But in truth, you could have attended just one of those workshops and have just one tool and have discovered incredible and multifaceted ways to use it for the benefit of yourself and others. Just like consumers today pack their homes with objects they have bought to make their life better, easier and more exciting (and enviable) that they hardly ever use, the same goes for healing.

So unless I can be my own doctor, teacher, healer, guru, lover and friend, I cannot be happy. I cannot have that spark, that oomph, that success of living life with meaning, purpose and reward that my being has been yearning for. Life and all those in it are not oblivious to my needs, they can feed, enhance and colour it in a million ways, and so can I, but if I get stuck on the pain of not receiving what I need and want in the way I have envisioned, I’m lost, I am no longer living, I become flat. And all I will be able to keep seeing is the doors that are being slammed in my face, rather than the ones that are open, and perhaps always have been, but I’d never seen them because I stood fretting in a dark, dank corridor, and they were just round the corner.

And yes, the world and life and all those in it are also harsh and cold and self-centred and ignorant, and so am I. That is nature, we are Yin and Yang, we are sometimes cruel to be kind or thoughtless to others because we are so focused on other things. And existence requires some hard choices, the constant conscious practice of loving, discipline, clarity, intelligence, intuitive cunning, patience, compassion and a resilient sense of humour. Every day is a mission with innumerable twists and turns that in moments require serious consideration, decision-making and positive action – if I am exhausted every day I have to go to sleep early, if I feel drained I have to cut out bad habits like that soothing glass of wine at night and focus more on good ones like making a special tonic to drink, going for a walk in the forest, taking an aromatic bath with a hefty dose of Epsom salts.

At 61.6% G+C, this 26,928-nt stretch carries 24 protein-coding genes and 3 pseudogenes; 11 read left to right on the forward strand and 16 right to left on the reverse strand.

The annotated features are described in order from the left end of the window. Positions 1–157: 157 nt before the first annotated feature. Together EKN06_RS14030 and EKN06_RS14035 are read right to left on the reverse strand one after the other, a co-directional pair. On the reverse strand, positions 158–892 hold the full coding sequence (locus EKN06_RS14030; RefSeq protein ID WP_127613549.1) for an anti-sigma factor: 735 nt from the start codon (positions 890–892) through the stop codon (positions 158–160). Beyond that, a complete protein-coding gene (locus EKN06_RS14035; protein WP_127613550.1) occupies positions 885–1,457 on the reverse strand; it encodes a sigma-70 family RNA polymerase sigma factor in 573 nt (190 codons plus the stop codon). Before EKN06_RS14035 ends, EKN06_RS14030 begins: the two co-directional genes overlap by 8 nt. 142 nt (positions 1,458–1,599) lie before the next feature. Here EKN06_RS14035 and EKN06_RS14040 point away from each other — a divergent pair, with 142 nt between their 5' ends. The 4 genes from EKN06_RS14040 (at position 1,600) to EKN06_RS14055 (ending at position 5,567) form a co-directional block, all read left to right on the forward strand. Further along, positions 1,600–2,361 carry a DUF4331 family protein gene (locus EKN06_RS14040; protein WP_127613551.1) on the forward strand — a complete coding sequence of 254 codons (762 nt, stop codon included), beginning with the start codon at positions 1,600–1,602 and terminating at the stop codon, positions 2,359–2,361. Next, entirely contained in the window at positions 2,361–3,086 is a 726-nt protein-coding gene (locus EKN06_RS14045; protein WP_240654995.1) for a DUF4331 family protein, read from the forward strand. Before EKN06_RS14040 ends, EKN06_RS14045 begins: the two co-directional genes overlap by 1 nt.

Above all – is the ability to let go of the pain that comes from facing the hard truths of life – whether it be the knowledge that billions are suffering in so many horrifying and unfair ways every day or that the person whose heart has suddenly turned to stone and consequently broken yours, perhaps always had heart made of stone and although I suspected as much I didn’t want to acknowledge it. 

And finally, prayer. When I first awaken in the morning if I can stop myself from jumping out of bed and leaping into digital / get-things-done day-mode I will lie there breathing, feeling my heart as I clasp my hands together and pray for all I love and feel such gratitude for. In that prayer I will also indulge in asking for the things I truly hope for with all my being. And for a moment, maybe a few hours, days even if I’m lucky, I might savour the relief that I am no longer feeling so flat, because life is for the living and it’s up to no one but me to honour that.